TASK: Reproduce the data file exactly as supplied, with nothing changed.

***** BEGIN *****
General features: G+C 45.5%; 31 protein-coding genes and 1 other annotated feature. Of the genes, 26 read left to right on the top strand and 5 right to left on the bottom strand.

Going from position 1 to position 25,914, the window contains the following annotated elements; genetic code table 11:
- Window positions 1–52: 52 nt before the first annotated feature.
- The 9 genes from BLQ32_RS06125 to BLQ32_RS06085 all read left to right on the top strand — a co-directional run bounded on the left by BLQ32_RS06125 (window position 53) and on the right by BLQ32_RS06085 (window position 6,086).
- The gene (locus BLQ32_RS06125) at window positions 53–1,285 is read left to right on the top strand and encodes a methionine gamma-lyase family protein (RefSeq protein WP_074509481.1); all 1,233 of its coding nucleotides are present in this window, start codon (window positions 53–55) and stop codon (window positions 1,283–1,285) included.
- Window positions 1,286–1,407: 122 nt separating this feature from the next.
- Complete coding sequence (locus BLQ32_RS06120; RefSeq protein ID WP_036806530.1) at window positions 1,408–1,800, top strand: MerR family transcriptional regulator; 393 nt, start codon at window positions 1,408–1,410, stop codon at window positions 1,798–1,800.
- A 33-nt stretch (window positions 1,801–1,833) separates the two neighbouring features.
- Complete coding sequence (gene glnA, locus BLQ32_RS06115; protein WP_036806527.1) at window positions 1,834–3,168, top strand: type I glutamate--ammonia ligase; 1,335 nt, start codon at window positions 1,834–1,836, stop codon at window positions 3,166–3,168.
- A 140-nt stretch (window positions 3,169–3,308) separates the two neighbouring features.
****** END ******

General features: G+C 45.5%; 31 protein-coding genes and 1 other annotated feature. Of the genes, 26 read left to right on the top strand and 5 right to left on the bottom strand.

Going from position 1 to position 25,914, the window contains the following annotated elements; genetic code table 11:
- Window positions 1–52: 52 nt before the first annotated feature.
- The 9 genes from BLQ32_RS06125 to BLQ32_RS06085 all read left to right on the top strand — a co-directional run bounded on the left by BLQ32_RS06125 (window position 53) and on the right by BLQ32_RS06085 (window position 6,086).
- The gene (locus BLQ32_RS06125) at window positions 53–1,285 is read left to right on the top strand and encodes a methionine gamma-lyase family protein (RefSeq protein WP_074509481.1); all 1,233 of its coding nucleotides are present in this window, start codon (window positions 53–55) and stop codon (window positions 1,283–1,285) included.
- Window positions 1,286–1,407: 122 nt separating this feature from the next.
- Complete coding sequence (locus BLQ32_RS06120; RefSeq protein ID WP_036806530.1) at window positions 1,408–1,800, top strand: MerR family transcriptional regulator; 393 nt, start codon at window positions 1,408–1,410, stop codon at window positions 1,798–1,800.
- A 33-nt stretch (window positions 1,801–1,833) separates the two neighbouring features.
- Complete coding sequence (gene glnA, locus BLQ32_RS06115; protein WP_036806527.1) at window positions 1,834–3,168, top strand: type I glutamate--ammonia ligase; 1,335 nt, start codon at window positions 1,834–1,836, stop codon at window positions 3,166–3,168.
- A 140-nt stretch (window positions 3,169–3,308) separates the two neighbouring features.